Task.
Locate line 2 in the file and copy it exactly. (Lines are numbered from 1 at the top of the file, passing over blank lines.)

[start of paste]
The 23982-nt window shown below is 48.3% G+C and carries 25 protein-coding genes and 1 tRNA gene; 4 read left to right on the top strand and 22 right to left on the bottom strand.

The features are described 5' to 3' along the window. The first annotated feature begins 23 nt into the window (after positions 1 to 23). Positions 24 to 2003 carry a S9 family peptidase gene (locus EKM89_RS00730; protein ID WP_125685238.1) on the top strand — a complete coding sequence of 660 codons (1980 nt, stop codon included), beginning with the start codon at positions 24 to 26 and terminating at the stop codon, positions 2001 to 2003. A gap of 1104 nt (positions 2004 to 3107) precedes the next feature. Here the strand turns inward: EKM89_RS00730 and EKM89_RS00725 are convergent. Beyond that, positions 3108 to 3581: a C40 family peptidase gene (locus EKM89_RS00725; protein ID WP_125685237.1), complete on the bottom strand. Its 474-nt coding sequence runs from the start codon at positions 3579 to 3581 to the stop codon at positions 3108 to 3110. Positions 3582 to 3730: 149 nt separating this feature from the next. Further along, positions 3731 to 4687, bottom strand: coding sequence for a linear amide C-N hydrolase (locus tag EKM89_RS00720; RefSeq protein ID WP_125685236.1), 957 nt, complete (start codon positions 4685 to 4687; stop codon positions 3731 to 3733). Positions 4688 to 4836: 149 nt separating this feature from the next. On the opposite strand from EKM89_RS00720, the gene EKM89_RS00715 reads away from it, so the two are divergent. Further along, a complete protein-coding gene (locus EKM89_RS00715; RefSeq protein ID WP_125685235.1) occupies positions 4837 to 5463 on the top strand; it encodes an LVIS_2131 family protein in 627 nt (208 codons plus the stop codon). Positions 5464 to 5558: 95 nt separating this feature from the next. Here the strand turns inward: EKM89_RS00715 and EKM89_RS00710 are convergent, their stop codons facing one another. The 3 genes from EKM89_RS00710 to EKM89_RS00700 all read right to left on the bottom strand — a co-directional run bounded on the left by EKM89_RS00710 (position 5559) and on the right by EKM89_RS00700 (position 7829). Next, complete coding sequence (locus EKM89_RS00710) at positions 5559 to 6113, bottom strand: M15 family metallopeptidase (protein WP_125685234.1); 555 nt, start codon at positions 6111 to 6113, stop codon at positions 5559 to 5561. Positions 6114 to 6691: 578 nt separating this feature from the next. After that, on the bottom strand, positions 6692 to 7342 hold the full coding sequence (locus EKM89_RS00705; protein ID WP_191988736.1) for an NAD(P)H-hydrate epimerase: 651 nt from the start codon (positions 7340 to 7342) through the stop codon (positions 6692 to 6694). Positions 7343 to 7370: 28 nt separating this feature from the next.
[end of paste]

The features are described 5' to 3' along the window. The first annotated feature begins 23 nt into the window (after positions 1 to 23). Positions 24 to 2003 carry a S9 family peptidase gene (locus EKM89_RS00730; protein ID WP_125685238.1) on the top strand — a complete coding sequence of 660 codons (1980 nt, stop codon included), beginning with the start codon at positions 24 to 26 and terminating at the stop codon, positions 2001 to 2003. A gap of 1104 nt (positions 2004 to 3107) precedes the next feature. Here the strand turns inward: EKM89_RS00730 and EKM89_RS00725 are convergent. Beyond that, positions 3108 to 3581: a C40 family peptidase gene (locus EKM89_RS00725; protein ID WP_125685237.1), complete on the bottom strand. Its 474-nt coding sequence runs from the start codon at positions 3579 to 3581 to the stop codon at positions 3108 to 3110. Positions 3582 to 3730: 149 nt separating this feature from the next. Further along, positions 3731 to 4687, bottom strand: coding sequence for a linear amide C-N hydrolase (locus tag EKM89_RS00720; RefSeq protein ID WP_125685236.1), 957 nt, complete (start codon positions 4685 to 4687; stop codon positions 3731 to 3733). Positions 4688 to 4836: 149 nt separating this feature from the next. On the opposite strand from EKM89_RS00720, the gene EKM89_RS00715 reads away from it, so the two are divergent. Further along, a complete protein-coding gene (locus EKM89_RS00715; RefSeq protein ID WP_125685235.1) occupies positions 4837 to 5463 on the top strand; it encodes an LVIS_2131 family protein in 627 nt (208 codons plus the stop codon). Positions 5464 to 5558: 95 nt separating this feature from the next. Here the strand turns inward: EKM89_RS00715 and EKM89_RS00710 are convergent, their stop codons facing one another. The 3 genes from EKM89_RS00710 to EKM89_RS00700 all read right to left on the bottom strand — a co-directional run bounded on the left by EKM89_RS00710 (position 5559) and on the right by EKM89_RS00700 (position 7829). Next, complete coding sequence (locus EKM89_RS00710) at positions 5559 to 6113, bottom strand: M15 family metallopeptidase (protein WP_125685234.1); 555 nt, start codon at positions 6111 to 6113, stop codon at positions 5559 to 5561. Positions 6114 to 6691: 578 nt separating this feature from the next. After that, on the bottom strand, positions 6692 to 7342 hold the full coding sequence (locus EKM89_RS00705; protein ID WP_191988736.1) for an NAD(P)H-hydrate epimerase: 651 nt from the start codon (positions 7340 to 7342) through the stop codon (positions 6692 to 6694). Positions 7343 to 7370: 28 nt separating this feature from the next.